Free events lead to a revenue boost for the LGBT Bar Association of Greater New York.
In 2017, the LGBT Bar Association of Greater New York found that fewer and fewer members were coming to its events. That’s when Executive Director Eric Lesh decided to stop charging for events, hoping to create more engagement. He got it, along with something unexpected.
As attendance rose, so did the association’s ability to get sponsorships. “The engagement we’ve seen since we started making it free has been amazing,” Lesh says. Some of the area’s larger law firms that wanted to engage with the group’s members and supporters took notice.
“We get sponsors for [continuing legal education (CLE)] and sponsors for events,” he says. “We’ve found law firms that will sponsor events at bars, where they will get together and talk without programming.”
Lesh has made it a priority to tout the work the group does in providing volunteer legal services and fighting against legislation that impinges on the rights of LGBTQ citizens. The organization also focuses on bringing together younger members with more established lawyers for networking.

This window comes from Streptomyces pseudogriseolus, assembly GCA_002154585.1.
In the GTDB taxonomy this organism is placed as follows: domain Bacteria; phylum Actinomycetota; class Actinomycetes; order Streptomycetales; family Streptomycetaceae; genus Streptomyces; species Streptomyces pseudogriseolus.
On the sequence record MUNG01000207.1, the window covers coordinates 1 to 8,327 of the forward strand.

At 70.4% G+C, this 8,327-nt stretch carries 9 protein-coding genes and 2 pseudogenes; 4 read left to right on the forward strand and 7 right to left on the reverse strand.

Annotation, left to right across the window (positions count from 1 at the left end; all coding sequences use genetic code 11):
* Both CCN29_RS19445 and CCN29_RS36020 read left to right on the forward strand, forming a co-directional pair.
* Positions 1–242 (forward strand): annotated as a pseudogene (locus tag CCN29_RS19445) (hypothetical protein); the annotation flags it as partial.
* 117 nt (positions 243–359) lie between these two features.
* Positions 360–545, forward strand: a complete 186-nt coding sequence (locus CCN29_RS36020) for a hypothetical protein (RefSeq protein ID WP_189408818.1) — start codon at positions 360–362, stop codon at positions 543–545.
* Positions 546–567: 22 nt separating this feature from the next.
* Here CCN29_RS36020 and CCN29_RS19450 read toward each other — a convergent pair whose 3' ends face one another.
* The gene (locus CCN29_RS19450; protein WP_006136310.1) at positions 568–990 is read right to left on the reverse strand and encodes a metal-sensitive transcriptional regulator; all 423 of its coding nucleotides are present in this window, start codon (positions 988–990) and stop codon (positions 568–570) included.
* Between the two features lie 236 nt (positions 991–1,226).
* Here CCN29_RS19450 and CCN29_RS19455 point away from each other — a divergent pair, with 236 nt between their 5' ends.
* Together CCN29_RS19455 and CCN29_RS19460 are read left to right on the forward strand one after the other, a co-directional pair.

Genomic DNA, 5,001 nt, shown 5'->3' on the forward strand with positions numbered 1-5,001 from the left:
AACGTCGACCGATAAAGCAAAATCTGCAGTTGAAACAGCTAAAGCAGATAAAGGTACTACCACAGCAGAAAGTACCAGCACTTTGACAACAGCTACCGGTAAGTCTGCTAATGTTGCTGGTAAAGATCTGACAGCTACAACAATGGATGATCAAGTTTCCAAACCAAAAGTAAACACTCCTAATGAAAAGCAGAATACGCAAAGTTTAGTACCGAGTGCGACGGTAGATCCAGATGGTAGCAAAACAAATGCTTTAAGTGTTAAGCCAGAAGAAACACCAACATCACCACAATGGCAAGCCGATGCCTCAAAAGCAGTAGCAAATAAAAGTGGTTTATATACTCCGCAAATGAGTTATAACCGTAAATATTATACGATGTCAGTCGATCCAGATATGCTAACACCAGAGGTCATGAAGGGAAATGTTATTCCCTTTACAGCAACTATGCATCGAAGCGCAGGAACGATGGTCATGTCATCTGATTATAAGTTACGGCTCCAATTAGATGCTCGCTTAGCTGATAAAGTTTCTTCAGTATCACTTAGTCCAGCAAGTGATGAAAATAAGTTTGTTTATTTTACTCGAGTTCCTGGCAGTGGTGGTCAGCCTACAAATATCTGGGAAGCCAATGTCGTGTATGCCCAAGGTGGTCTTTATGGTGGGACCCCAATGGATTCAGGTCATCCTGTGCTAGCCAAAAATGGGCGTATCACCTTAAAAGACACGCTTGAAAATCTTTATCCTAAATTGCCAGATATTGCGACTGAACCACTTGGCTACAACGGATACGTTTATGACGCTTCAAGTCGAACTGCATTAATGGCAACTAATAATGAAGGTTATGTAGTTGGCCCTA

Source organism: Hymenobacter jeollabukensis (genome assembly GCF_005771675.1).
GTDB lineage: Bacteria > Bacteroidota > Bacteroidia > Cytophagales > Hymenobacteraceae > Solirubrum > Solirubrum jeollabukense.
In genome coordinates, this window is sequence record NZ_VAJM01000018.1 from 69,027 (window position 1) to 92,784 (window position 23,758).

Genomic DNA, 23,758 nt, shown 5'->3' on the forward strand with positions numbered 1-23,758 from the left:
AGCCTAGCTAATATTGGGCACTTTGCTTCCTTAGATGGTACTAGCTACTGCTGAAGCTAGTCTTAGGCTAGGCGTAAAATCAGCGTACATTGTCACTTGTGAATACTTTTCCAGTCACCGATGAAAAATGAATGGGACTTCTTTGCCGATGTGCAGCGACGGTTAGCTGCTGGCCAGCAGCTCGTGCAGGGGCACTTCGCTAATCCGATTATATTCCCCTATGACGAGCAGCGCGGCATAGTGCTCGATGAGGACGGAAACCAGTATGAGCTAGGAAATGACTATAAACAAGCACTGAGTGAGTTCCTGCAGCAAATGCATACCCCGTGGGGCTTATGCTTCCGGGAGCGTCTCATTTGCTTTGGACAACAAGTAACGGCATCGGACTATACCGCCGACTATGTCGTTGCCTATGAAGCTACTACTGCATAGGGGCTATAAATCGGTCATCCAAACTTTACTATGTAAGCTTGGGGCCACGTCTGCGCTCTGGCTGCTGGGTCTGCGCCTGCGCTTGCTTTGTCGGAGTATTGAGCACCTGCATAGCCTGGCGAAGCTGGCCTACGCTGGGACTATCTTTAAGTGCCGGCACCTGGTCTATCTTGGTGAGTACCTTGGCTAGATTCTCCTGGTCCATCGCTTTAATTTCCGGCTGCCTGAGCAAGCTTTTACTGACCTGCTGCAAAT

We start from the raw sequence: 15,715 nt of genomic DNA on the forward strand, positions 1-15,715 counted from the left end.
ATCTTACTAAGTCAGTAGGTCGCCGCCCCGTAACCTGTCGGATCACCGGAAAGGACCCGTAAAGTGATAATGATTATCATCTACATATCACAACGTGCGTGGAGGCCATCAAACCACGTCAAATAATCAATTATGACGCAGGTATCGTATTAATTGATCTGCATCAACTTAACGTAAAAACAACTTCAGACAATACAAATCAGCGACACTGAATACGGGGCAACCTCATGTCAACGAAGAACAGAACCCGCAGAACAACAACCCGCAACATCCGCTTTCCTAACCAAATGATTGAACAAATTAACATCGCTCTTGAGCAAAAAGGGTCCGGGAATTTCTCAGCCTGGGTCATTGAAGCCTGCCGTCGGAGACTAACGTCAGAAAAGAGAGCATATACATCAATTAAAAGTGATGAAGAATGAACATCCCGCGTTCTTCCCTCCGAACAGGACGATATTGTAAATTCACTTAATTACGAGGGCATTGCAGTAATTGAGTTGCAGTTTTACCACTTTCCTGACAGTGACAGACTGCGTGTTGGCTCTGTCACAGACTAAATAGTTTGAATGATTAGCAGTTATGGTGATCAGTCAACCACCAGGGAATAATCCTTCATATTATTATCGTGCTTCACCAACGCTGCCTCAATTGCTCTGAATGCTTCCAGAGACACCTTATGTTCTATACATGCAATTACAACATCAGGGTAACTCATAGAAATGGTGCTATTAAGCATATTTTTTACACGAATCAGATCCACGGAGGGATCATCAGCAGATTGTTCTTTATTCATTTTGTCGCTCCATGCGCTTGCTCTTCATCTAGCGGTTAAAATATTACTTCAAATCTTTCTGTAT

We get support from people who care and see the value of our work.
“What younger people are realizing is you can’t really build a network online,” Lesh says. “To the extent that this bar association can serve as a place where judges and law students and young lawyers can come together with a big firm picking up a drink tab, without the need to wear a suit and tie, it frees up folks to feel they can make a more long-term connection.”
Getting people from large law firms to participate in events has been key to increasing sponsorship dollars. “We get support from people who care and see the value of our work,” Lesh says. “We’ve been able to do really meaningful, impactful work, and at the same time, we are hip and fun.”
One example of mixing meaningful work with a fun vibe is the bar’s law-firm-sponsored, end-of-year CLE class covering key LGBTQ court decisions. “No one pays, everyone gets free drinks and food,” Lesh says. “It’s as much a networking piece as it is a CLE piece. Everyone feels a sense of community.”
Since the association stopped charging and showed law firms the value of the organization, sponsorship has soared. “We really center the work that we do: the weekly legal clinics, the help line, the legislative activism, the communication with our members,” Lesh says. “We raise more money now that we don’t charge for events. Our revenue has doubled.”